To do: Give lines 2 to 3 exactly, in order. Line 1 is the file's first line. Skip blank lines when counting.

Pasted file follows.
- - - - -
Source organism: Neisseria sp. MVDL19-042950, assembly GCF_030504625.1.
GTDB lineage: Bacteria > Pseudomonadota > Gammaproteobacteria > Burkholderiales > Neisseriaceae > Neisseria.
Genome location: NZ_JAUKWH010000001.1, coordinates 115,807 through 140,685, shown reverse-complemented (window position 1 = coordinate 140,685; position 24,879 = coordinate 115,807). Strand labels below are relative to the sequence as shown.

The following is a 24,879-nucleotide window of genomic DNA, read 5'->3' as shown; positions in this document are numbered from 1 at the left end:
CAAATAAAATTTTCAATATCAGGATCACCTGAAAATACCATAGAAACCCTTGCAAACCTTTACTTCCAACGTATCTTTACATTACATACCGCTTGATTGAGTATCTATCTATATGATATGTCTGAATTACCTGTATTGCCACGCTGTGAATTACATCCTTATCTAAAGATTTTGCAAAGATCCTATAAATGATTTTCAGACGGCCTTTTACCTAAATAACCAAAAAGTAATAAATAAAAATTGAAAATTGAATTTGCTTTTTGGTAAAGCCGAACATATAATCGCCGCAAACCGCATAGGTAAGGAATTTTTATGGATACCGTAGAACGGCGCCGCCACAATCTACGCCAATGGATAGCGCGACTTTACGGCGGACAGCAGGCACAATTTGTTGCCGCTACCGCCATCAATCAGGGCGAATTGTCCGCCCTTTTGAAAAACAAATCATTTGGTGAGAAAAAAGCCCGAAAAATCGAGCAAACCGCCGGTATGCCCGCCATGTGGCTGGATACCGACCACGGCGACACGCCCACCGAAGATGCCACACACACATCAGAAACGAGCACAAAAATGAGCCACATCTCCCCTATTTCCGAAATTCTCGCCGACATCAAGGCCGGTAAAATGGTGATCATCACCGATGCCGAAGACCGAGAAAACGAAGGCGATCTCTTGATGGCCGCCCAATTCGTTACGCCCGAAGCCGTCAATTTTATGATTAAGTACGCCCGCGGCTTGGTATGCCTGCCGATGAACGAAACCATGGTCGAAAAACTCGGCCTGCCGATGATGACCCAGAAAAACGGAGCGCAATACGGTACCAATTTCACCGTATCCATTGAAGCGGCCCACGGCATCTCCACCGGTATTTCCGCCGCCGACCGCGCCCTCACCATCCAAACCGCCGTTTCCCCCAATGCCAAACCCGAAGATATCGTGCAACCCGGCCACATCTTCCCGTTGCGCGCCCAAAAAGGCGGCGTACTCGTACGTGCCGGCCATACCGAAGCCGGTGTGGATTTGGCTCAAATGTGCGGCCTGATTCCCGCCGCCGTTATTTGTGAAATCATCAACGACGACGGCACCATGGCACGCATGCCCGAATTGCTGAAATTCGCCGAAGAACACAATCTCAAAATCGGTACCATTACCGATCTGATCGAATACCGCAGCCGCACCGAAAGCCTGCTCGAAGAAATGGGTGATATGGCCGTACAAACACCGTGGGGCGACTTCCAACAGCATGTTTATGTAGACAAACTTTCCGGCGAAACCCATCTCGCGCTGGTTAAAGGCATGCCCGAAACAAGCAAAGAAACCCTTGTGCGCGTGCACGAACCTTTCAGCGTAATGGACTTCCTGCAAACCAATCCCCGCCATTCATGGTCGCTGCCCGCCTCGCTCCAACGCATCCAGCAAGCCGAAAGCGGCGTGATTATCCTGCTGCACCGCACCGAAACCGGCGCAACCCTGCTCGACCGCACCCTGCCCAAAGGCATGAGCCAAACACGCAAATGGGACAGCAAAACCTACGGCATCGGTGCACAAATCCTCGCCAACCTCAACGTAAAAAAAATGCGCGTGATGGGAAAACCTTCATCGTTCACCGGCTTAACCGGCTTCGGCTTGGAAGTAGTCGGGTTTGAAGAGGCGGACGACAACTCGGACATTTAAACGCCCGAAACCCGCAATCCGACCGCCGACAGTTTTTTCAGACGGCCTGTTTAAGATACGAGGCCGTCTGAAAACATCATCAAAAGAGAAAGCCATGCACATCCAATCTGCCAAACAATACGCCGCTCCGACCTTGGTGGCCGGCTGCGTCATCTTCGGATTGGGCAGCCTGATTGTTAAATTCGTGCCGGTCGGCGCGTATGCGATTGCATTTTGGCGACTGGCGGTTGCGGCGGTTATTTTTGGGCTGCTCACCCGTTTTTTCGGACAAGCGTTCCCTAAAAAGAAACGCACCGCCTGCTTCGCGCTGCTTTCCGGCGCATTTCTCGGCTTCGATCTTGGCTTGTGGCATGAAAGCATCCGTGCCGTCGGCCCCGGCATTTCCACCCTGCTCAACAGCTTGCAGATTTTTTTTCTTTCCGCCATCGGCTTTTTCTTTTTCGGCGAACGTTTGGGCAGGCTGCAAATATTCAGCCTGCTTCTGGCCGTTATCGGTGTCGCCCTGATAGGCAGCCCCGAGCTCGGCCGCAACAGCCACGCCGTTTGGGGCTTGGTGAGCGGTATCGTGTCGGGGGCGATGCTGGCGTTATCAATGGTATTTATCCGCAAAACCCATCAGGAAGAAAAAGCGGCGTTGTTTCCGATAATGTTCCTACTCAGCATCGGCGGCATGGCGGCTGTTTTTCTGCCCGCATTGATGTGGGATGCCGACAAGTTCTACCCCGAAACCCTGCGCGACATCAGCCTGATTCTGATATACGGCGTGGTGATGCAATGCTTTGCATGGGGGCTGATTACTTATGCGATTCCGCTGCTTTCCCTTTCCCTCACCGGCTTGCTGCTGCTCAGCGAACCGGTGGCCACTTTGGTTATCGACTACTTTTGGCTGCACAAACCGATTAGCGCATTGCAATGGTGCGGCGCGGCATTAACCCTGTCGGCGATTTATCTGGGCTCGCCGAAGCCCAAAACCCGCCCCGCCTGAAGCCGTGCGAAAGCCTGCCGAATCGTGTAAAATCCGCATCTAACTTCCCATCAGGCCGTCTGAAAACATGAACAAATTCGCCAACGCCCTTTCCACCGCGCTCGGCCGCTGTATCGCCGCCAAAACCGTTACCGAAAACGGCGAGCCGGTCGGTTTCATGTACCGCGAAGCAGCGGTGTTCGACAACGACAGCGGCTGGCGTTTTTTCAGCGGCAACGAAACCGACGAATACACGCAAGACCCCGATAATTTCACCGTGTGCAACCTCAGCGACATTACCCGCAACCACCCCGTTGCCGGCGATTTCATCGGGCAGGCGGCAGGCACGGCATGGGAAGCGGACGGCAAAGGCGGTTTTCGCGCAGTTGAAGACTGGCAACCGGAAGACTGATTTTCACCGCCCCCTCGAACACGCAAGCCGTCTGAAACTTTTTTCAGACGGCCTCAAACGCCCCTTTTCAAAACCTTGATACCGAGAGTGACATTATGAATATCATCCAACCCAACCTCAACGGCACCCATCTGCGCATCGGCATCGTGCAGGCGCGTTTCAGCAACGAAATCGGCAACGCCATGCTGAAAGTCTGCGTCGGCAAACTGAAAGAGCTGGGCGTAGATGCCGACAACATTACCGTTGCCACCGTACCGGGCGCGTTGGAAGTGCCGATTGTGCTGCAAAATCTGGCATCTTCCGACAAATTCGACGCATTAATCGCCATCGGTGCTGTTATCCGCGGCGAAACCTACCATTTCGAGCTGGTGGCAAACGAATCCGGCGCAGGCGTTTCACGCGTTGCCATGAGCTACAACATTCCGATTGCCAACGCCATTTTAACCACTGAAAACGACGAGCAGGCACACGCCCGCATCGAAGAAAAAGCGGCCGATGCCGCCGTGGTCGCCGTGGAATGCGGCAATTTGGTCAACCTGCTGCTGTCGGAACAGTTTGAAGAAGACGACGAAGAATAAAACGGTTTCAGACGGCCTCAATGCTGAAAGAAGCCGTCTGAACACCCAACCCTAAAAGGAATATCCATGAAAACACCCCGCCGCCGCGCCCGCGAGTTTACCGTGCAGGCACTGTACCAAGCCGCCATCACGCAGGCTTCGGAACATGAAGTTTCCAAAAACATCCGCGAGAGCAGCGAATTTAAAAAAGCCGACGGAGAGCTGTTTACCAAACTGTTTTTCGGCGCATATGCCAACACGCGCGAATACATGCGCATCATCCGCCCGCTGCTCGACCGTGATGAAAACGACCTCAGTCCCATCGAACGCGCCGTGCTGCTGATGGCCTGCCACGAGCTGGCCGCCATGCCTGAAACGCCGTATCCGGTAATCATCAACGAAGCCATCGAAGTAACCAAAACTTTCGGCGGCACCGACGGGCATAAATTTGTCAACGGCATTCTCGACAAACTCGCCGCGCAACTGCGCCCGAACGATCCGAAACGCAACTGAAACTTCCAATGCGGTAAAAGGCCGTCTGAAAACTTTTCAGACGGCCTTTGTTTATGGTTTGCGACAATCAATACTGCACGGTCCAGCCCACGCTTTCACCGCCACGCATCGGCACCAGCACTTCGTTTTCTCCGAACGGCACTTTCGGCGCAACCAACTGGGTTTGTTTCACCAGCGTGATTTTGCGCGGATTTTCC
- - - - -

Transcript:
GTDB lineage: Bacteria > Pseudomonadota > Gammaproteobacteria > Burkholderiales > Neisseriaceae > Neisseria.
Genome location: NZ_JAUKWH010000001.1, coordinates 115,807 through 140,685, shown reverse-complemented (window position 1 = coordinate 140,685; position 24,879 = coordinate 115,807). Strand labels below are relative to the sequence as shown.